The WSGI interface gives you the flexibility to choose the best-fitting WSGI web server for your environment. One option is to use the lightweight Python-based Gunicorn server only for development activities. In production, you could use something more flexible, like Nginx/uWSGI. To deploy the code on production nodes you could build a Docker container image, which would include the WSGI web server, the application code, and the required libraries and serialized model file. The Docker image would provide a web-based microservice providing house price predictions.

jw mlpython fig6 Gregor Roth

Figure 6. Estimator docker container image

In conclusion

As I demonstrated in my previous article, it is entirely possible to use Java for all phases of machine learning: exploration, data preparation, modeling, evaluation, and deployment. Weka is a rich, Java-based framework that provides graphical interfaces and execution environments, and for deep, neural network machine learning models you could use Deeplearning4j. There is even an integration with Weka that allows you to use models developed with Deeplearning4j in the Weka workbench.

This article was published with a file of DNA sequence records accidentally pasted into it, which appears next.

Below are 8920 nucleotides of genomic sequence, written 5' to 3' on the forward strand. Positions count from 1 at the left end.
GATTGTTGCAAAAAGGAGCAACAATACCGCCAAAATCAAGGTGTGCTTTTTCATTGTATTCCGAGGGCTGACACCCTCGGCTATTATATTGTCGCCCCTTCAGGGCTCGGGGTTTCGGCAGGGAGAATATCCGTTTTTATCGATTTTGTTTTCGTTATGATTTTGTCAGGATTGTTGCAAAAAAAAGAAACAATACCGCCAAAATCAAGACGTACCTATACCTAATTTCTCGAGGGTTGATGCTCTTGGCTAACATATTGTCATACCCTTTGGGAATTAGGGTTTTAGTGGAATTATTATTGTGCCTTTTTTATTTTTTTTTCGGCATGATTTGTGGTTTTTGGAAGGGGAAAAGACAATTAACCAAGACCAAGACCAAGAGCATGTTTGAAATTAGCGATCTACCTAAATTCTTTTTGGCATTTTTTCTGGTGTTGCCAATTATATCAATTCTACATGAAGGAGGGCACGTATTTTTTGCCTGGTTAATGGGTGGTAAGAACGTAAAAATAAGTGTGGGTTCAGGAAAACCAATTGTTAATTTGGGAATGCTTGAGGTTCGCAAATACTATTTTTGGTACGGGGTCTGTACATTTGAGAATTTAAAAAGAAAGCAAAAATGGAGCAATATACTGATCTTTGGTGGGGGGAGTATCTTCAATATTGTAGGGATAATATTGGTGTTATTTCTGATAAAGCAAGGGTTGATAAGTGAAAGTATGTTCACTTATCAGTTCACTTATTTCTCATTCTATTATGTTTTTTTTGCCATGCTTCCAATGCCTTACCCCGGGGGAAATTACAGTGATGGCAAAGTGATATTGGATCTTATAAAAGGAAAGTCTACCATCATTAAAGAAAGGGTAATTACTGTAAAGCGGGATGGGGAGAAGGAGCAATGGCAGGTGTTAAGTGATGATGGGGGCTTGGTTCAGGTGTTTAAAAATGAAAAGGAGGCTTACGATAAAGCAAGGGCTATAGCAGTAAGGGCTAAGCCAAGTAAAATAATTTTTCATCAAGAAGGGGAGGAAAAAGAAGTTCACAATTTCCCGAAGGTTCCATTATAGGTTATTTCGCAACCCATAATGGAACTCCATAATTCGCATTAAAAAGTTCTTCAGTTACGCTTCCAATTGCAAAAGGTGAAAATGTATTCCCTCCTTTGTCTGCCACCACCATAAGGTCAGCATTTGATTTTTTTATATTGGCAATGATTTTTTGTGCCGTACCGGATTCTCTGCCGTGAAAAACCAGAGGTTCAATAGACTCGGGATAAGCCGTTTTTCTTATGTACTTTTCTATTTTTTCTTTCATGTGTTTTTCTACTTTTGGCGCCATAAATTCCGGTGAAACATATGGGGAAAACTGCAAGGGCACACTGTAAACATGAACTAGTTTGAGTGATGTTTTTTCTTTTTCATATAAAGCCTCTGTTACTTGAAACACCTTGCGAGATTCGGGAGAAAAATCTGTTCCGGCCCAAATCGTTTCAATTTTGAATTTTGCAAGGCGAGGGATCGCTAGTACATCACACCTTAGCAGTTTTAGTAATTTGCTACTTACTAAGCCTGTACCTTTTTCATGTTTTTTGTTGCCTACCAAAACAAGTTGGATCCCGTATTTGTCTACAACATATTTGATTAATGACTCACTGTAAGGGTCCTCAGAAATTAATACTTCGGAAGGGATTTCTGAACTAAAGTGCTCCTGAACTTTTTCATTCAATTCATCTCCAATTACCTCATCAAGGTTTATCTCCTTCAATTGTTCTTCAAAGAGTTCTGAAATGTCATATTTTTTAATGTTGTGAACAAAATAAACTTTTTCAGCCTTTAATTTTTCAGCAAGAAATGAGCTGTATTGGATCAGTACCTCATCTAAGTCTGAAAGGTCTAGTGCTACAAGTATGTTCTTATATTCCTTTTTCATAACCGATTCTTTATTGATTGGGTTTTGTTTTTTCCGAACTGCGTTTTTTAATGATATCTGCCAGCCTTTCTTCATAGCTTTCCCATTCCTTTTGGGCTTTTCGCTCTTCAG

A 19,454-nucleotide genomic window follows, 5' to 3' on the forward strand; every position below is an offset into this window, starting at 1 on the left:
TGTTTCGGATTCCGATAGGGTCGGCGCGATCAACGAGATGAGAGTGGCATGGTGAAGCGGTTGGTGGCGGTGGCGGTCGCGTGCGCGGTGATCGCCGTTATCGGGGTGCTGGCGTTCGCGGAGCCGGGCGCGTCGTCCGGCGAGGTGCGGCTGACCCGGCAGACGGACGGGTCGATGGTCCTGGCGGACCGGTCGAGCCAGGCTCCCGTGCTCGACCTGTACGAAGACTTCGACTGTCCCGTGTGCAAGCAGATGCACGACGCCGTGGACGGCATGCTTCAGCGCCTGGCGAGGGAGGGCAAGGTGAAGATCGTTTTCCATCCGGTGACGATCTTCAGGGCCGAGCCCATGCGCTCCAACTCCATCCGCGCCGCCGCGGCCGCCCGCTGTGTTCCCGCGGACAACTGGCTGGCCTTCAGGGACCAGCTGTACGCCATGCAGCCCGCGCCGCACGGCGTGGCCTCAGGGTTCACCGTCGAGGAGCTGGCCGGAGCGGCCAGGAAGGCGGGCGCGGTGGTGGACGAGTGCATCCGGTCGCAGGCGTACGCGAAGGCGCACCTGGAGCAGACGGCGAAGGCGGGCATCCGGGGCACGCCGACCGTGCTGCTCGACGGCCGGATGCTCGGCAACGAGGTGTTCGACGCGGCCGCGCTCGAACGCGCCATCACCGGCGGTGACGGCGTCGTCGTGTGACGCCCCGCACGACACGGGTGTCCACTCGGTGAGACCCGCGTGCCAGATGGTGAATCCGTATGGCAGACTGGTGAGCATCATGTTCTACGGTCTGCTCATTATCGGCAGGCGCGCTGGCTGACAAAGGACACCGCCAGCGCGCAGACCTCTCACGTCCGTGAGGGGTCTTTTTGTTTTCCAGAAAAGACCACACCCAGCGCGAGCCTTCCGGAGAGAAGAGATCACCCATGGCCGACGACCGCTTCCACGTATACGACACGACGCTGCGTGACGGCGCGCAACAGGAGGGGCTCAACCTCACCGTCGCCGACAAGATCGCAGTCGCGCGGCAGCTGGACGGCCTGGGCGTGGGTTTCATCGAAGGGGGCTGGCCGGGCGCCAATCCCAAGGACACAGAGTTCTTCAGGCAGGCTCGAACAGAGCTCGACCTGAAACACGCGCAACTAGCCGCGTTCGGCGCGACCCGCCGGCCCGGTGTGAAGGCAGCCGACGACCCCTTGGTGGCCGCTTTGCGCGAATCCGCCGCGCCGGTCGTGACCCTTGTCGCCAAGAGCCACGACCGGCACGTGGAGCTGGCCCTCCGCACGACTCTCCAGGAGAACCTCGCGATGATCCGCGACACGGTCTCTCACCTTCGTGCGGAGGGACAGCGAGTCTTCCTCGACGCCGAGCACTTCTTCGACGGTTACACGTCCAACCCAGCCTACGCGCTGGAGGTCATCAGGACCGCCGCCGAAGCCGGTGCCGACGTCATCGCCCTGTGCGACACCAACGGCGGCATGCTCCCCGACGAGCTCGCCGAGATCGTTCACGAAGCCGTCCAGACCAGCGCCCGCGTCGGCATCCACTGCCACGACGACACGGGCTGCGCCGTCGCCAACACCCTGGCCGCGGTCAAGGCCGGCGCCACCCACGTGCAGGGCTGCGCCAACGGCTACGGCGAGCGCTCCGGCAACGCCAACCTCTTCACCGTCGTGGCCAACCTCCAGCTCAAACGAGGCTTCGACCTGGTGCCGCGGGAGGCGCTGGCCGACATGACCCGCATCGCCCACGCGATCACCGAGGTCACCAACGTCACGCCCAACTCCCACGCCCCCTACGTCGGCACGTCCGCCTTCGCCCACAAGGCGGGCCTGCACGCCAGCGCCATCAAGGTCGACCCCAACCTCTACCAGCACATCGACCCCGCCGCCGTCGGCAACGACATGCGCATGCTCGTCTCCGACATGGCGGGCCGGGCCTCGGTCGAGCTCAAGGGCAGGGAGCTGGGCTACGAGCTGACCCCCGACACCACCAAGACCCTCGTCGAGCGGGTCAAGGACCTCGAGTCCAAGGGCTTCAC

For shops that can be more flexible, there are many advantages to choosing Python. Data scientists are more likely to be familiar with Python and its tools ecosystem, and developers taking on the role of a data scientist will benefit from the many useful and efficient Python-based machine learning tools. Tools and libraries such as Jupyter, pandas, or Scikit-learn will move you through the process of analytics and model development, reducing iteration time from data analysis, data preparation, and model building to deploying your model in production.

Once your model is in production, you have a variety of options for deploying it: you may experiment with a mixed environment that supports a Java backend, move your Python-based application to the cloud, or develop your own RESTful Python-based web service or microservice.